Cytovale announced the publication of a new peer-reviewed study that highlights the need for its IntelliSep test. The study, published in "Journal of Personalized Medicine," examined healthcare provider assessments of patients' sepsis risk, which have implications on diagnosis and timely, appropriate care for this fast-moving, potentially deadly condition.
The study also evaluated the impact of improved diagnostic tools, such as host response assays, in the emergency department (ED) to aid in the rapid diagnosis and risk stratification of those with suspected sepsis.
In the modified Delphi study, 26 sepsis experts from multiple specialties, including emergency medicine, critical care, laboratory medicine, infectious disease and pharmacy, were asked to evaluate sepsis risk based on common case presentations. The results showed little agreement, with provider assessment of sepsis risk varying from 10% to 90% for the same case presentations.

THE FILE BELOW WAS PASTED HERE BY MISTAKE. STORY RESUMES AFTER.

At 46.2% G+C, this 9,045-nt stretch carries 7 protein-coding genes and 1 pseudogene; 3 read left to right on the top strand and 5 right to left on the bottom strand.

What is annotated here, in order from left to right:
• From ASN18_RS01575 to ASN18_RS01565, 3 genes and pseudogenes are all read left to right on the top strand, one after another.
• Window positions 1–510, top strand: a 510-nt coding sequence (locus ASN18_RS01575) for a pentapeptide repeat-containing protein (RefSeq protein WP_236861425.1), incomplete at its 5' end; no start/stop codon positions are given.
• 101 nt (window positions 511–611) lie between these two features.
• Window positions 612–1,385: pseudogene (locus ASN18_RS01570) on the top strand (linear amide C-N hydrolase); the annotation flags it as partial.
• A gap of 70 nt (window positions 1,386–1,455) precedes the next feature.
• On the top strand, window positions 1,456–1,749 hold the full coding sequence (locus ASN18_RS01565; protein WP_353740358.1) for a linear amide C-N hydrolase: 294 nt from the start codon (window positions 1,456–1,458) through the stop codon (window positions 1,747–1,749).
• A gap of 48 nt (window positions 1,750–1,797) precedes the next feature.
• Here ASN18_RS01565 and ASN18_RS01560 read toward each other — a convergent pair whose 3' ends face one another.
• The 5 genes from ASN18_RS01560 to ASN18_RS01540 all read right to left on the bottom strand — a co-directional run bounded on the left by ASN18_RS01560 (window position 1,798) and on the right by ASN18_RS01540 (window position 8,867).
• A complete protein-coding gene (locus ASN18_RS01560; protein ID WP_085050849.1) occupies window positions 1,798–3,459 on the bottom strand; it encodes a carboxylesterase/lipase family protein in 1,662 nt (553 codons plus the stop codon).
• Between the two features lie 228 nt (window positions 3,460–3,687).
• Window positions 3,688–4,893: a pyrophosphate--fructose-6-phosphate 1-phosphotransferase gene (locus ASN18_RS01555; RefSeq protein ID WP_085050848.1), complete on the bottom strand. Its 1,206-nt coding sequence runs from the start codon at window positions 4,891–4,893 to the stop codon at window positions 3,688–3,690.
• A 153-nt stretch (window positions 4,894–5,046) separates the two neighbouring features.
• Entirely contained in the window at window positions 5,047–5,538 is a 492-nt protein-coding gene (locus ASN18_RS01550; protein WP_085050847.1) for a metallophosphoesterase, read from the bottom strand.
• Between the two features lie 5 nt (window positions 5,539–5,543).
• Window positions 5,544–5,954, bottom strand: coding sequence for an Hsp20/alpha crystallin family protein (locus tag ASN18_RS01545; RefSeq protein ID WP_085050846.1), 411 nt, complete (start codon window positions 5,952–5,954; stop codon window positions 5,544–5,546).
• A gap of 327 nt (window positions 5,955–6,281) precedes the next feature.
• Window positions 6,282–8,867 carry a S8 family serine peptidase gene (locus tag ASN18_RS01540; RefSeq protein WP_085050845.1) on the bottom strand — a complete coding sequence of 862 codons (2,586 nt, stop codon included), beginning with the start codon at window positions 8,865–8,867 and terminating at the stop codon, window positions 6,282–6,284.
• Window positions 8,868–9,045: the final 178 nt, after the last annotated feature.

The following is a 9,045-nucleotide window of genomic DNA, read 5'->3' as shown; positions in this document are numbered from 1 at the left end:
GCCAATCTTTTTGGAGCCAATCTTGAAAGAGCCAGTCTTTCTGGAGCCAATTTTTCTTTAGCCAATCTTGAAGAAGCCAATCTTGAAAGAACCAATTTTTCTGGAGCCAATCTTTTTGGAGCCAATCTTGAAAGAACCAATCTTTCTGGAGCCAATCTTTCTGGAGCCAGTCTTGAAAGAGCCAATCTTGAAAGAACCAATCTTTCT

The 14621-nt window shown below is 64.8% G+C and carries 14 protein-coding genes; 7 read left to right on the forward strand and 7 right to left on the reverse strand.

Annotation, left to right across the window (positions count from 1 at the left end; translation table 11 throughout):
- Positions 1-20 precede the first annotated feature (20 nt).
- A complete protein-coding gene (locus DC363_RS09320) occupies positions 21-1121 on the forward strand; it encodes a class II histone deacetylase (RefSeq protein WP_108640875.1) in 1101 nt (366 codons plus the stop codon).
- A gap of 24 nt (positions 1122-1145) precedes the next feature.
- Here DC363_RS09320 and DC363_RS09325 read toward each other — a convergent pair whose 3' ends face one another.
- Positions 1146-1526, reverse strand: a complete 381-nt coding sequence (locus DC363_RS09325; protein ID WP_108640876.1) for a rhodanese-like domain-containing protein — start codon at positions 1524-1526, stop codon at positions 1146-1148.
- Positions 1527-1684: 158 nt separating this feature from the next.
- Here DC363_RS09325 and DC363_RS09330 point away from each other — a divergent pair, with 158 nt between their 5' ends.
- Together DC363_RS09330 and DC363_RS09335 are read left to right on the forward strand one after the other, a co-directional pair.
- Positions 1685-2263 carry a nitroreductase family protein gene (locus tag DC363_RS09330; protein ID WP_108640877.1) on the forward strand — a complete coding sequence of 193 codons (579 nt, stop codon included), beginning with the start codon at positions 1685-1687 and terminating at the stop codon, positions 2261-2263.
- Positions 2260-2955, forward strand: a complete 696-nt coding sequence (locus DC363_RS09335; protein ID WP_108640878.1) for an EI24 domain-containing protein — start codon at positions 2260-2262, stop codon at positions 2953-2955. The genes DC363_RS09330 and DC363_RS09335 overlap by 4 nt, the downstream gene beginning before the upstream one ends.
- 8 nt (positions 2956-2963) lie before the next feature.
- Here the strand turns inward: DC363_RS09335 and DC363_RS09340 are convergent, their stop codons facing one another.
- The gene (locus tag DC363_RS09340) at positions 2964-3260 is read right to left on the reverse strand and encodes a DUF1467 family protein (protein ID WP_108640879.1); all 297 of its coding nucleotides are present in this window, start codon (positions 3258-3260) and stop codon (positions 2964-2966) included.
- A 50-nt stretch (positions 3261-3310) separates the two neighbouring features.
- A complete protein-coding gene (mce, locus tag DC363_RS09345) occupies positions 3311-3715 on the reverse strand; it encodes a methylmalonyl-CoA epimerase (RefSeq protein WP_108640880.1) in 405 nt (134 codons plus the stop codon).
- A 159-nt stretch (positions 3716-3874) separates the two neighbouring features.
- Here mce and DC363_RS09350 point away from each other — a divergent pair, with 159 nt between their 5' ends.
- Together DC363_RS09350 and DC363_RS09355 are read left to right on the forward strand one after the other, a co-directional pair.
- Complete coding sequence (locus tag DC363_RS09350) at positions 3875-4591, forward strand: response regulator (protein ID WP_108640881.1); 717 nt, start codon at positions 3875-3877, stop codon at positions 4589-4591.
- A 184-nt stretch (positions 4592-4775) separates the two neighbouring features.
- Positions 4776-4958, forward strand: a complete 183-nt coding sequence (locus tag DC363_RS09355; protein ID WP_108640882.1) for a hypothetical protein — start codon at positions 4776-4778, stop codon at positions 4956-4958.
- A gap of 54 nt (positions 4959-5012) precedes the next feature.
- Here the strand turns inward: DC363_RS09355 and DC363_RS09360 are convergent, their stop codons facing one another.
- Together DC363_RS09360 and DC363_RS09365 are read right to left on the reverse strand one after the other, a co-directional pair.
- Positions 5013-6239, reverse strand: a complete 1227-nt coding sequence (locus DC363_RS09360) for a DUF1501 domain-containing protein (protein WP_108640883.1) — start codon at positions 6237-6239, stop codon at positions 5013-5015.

These diverging opinions underscored the current challenges with identifying and delivering timely treatment for potentially septic patients and the need for greater objectivity to achieve better outcomes. About 80% of sepsis patients present to the ED, therefore there is a need for improved diagnostic tools, such as host response assays. These tools can aid in patient risk stratification and, when implemented in a protocolized fashion, address the variability among providers in identifying sepsis.
Study participants also were asked to consider results from a rapid diagnostic tool, such as the IntelliSep host response test, which provides insights into the potential risk of sepsis based on standard blood draws in the ED. They indicated that for "borderline" patients, the additional information from this test would either validate their treatment plan or change their approach. For example, if test results indicated:
- A low probability of sepsis, providers said they would give additional consideration to alternative diagnoses.
- A high probability of sepsis, providers said they would immediately initiate aggressive sepsis-focused care.